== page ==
Police Union Posts Video Of Swearing Black Toddler To Explain ‘Thug Cycle’
The Omaha Police Officers Association in Nebraska posted a video to their website of a young African-American child using profanity as part of, what they call, “the thug cycle.”
The diapered child is seen in a video caught on a camera phone being antagonized by two adult relatives. They immerse the child in sexual and gang discussions, call him racial slurs and teach him to swear. The police department says the video is local and the adults aren’t breaking any laws, KMTV reported.
"…despite the fact that it is sickening, heartbreaking footage, we have an obligation to share it to continue to educate the law abiding public about the terrible cycle of violence and thuggery that some young innocent children find themselves helplessly trapped in," said the post on their website.
“Now while we didn't see anything in this video that is blatantly 'illegal', we sure did see a lot that is flat out immoral and completely unhealthy for this little child from a healthy upbringing standpoint,” the website says.
The post continues on to say that the public that they are “literally watching ‘the cycle’ of violence continue right in front of your eyes. A powerful cycle that must be broken if we ever hope to get a handle on violence in Omaha. A powerful cycle that the police alone cannot stop.”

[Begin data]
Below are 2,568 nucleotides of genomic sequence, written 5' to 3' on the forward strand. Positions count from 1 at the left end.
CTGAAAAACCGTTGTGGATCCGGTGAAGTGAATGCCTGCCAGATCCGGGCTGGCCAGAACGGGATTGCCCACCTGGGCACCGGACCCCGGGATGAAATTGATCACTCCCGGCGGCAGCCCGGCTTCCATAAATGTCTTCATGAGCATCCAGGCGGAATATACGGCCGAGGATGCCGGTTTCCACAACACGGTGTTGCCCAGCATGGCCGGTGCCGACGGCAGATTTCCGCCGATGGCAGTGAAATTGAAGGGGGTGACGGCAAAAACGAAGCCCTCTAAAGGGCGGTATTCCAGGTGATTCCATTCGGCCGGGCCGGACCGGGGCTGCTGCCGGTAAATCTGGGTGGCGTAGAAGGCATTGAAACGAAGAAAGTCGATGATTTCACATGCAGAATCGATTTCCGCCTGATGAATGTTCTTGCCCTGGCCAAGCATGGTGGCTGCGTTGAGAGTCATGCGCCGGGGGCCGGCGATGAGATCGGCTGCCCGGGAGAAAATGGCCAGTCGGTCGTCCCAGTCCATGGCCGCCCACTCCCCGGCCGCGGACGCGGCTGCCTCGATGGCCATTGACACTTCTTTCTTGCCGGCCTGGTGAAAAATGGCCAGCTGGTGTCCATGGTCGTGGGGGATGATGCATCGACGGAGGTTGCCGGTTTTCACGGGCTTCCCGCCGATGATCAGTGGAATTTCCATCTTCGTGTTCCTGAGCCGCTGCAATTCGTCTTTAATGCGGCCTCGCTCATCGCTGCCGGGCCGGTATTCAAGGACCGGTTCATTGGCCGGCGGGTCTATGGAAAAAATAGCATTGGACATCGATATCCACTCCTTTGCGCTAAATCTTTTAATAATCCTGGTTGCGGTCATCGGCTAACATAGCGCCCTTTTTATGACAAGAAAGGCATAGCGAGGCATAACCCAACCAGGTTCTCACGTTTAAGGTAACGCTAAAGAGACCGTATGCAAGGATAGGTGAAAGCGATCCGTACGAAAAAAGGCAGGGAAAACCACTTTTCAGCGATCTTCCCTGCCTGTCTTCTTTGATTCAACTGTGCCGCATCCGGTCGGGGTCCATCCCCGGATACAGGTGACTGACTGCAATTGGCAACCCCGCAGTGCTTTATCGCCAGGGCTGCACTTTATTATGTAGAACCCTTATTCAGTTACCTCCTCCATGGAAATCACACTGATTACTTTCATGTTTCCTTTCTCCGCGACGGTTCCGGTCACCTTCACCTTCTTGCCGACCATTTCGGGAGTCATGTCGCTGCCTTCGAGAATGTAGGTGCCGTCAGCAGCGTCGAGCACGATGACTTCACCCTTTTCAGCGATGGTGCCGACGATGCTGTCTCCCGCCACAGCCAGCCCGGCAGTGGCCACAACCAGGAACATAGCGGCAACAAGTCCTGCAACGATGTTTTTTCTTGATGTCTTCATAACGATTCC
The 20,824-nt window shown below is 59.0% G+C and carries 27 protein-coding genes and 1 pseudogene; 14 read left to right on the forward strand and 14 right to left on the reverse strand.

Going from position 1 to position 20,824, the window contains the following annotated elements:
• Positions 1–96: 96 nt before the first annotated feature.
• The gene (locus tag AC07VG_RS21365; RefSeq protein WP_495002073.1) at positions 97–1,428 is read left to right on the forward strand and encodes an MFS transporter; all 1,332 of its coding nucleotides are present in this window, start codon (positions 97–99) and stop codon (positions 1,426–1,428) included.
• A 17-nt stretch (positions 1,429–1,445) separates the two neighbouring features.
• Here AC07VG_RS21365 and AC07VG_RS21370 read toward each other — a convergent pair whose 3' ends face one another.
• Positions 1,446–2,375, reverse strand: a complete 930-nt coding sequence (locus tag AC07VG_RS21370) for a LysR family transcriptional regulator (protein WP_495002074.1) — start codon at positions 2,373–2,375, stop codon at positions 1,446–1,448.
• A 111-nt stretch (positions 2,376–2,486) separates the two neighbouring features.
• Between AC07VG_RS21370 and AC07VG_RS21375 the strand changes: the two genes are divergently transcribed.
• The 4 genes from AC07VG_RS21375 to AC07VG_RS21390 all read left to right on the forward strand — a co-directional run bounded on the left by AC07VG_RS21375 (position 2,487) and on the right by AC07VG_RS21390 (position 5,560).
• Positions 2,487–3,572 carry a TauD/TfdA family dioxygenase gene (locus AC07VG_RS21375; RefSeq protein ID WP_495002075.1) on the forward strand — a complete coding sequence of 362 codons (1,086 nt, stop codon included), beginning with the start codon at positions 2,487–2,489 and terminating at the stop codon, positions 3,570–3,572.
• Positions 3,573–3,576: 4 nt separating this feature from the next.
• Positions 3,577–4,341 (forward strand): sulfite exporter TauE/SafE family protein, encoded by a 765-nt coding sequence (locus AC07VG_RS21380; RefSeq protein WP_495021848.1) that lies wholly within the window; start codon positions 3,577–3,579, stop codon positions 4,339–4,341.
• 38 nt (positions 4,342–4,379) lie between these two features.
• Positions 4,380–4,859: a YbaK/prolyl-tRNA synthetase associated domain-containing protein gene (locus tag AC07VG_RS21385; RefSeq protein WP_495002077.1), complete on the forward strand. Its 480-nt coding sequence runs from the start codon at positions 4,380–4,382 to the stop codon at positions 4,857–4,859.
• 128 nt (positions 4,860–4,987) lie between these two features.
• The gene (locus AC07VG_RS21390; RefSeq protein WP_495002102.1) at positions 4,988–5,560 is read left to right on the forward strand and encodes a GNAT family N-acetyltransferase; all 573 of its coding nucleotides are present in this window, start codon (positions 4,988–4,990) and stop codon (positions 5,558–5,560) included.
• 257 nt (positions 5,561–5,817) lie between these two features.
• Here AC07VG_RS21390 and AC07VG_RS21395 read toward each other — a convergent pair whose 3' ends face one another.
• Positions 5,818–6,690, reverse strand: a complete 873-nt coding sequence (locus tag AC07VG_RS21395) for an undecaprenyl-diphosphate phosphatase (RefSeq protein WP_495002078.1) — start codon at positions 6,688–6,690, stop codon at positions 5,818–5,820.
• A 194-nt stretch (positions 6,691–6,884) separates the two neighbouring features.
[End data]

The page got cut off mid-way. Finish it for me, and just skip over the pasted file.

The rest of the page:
Union President John Wells, a sergeant in the Omaha Police Department, told Gawker that the term “thug” is used as a “general term on our Facebook page,” but that it could be substituted by a variety of other terms such as “abnormal, antisocial, criminal.”
Wells compared the video of the toddler to the city’s street violence, saying that “a lot of these children end up dealing with law enforcement. I'm not saying that this kid won't grow up to be a productive member of society."
The post called the video’s creator, who is reportedly the toddler’s uncle, a “local thug,” but Wells said, "I don't know that he's a gangbanger... he mentions 29th Street, which is a local Bloods gang here."
The association is different from the police department, Wells told Gawker, because they have “a lot more latitude to be a little more edgy” and that edginess is needed to force a deeper conversation on the city's crime problems.
Wells says Omaha is ethnically segregated, and many residents brush off crime by saying “it didn't happen in my part of town, that's not a problem.”
Watch a report by KMTV below: